Korean cuisine as known today has undergone a sea of change along with the social and political revolution and is a culmination of the interaction between the environment and culture. Korean food is usually represented by ingredients of bulgogi and kimchi only. But actually Korean food recipes make up a varied and nutritious diet. Fermented foods like Kimchi and doenjang paste have become highly valued for the medicinal purposes.
As expected, ingredients and Korean food recipes vary by province. Many varieties of Korean food recipes include boiled rice, Soup, Porridge, Stew and Casseroles, Broiled and Barbecued dishes, Smothered and Simmered dishes, Pan-fried and Pancakes, Raw fish, Corned and Fermented food and Vegetable and wild green dishes. In many aspects, Korean food recipes are technically a combination of Japanese and Chinese techniques. It relies on less seafood and less oil in comparison to Japanese and Chinese cuisine respectively. Korean food recipes are usually boiled or blanched, broiled, steamed, stir or pan-fried with vegetable oil.
Korean food recipes are far spicier mainly because of the extensive use of ingredients like chilli, sesame and ginger. Seasonings, known as yangnyom in Korean language, stems from the Chinese word for “remedy” are known to contribute to a balanced nutrition. The Korean diet has in recent times come to be considered as almost ideal from a health point of view, for which much of the credit must be given to its seasonings.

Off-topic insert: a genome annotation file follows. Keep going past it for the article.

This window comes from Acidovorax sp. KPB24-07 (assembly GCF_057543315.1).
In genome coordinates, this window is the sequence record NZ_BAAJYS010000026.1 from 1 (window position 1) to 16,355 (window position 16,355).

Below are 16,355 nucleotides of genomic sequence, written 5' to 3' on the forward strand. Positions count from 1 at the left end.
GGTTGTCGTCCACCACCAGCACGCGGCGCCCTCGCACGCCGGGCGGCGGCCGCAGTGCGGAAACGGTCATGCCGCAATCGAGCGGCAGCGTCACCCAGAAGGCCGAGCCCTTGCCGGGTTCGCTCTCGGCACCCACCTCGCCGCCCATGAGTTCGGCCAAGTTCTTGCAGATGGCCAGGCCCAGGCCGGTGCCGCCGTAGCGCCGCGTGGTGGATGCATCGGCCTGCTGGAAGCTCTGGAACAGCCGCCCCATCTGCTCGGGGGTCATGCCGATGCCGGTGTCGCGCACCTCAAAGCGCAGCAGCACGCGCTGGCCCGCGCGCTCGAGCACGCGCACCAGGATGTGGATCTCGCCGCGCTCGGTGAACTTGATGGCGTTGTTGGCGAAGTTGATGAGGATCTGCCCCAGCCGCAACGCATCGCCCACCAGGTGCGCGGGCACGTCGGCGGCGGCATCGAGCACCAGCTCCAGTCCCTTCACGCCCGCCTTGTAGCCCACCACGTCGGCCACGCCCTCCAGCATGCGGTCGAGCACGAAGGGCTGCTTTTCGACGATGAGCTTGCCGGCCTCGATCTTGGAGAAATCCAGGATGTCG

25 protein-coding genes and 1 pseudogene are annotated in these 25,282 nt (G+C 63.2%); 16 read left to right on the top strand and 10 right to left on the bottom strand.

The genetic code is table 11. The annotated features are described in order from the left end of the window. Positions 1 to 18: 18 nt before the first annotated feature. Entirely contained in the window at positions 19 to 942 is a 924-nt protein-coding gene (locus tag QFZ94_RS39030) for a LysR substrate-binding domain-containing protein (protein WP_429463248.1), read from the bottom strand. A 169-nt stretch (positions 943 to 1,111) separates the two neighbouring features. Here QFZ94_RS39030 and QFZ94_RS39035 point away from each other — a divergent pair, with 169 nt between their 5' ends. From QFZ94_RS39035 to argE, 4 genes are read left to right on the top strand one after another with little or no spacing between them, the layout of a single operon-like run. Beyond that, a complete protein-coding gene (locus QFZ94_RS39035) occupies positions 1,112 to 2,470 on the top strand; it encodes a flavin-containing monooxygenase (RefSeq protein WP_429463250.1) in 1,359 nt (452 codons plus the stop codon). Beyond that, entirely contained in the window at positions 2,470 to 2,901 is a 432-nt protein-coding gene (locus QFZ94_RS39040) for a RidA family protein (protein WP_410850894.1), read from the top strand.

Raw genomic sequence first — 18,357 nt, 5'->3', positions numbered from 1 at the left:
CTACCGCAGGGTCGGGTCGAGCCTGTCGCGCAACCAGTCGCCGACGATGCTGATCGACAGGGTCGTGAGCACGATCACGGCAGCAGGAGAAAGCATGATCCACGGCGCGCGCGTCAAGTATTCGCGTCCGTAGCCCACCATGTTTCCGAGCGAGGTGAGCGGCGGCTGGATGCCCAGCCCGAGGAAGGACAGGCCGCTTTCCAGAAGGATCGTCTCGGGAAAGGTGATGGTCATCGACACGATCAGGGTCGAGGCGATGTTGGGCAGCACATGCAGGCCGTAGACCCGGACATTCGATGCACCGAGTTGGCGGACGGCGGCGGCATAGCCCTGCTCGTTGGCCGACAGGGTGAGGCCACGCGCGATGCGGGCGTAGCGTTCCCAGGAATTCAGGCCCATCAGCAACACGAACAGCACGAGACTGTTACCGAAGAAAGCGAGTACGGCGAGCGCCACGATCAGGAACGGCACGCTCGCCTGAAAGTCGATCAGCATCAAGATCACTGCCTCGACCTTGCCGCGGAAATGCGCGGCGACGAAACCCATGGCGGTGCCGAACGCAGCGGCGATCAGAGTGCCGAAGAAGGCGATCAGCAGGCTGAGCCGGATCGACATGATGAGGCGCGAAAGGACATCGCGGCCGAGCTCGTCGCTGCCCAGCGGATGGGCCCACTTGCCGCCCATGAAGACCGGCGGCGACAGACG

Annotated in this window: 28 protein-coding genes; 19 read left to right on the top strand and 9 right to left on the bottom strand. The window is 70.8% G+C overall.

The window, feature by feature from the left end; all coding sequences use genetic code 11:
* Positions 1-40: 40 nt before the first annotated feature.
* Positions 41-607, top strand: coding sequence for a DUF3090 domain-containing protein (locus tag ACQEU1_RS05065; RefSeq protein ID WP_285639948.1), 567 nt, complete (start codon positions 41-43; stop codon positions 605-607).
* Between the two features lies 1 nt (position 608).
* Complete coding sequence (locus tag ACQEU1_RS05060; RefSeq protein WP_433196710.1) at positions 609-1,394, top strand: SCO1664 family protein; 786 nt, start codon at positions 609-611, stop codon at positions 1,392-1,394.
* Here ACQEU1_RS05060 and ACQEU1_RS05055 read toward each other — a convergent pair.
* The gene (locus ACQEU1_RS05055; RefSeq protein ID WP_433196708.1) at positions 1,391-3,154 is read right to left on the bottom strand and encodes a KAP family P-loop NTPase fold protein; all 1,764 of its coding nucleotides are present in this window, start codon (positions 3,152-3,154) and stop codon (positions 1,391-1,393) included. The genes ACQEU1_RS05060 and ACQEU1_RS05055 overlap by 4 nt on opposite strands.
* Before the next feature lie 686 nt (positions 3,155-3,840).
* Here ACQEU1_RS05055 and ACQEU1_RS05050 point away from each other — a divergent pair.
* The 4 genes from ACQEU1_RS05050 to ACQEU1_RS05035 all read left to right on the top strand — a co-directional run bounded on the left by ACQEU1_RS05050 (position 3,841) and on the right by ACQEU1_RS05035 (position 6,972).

Doenjang has been a traditional fixture of the Korean Food and its ingredients-soybeans; rice, barley, wheat and salt are fermented. It is believed to have virtues of devotion, steadiness, generosity, harmony and the merciful heart of Buddha for it enriches the Korean food recipes like none other. Scientifically speaking, its benefits are far reaching. It is rich in proteins and effective in preventing cancer, constipation and diarrhoea.
Another popular ingredient of Korean Food is a hot pepper paste, Gochujang, known for improving appetite and its refreshing taste is a unique mix of hot, sweet, salty, savory, and sour tastes that no other seasoning can imitate. Among its common types are glutinous rice; non-glutinous rice, kaoliang, red bean, barley and wheat gochujang.
Another peculiar and popular feature of Korean food is the style of pickling vegetables instead of cooking them called Kimchi. Commonly cucumber, cabbage and turnips are pickled. Kimchi is an ingredient that is served with every meal of the day every single day. The well-fermented Kimchi is a rich source of fibres, minerals and vitamins. It has anti-biotic functions, suppresses hyperacidity, prevents adult diseases like diabetes, hypertension, cholesterol, obesity and prevents gastrointestinal cancers among many others. It is believed that kimchi can aid in bio-rhythm adjustment and delaying the aging process.
The Koreans are known to pay particular attention to the arrangement of the food on the plates and the dishes on the table. Korean Food should never be placed in disorderly fashion. It is supposed to be placed neatly in concentric circles or parallel linear column. Moreover, the colours of Korean food recipes should alternate in a regular manner.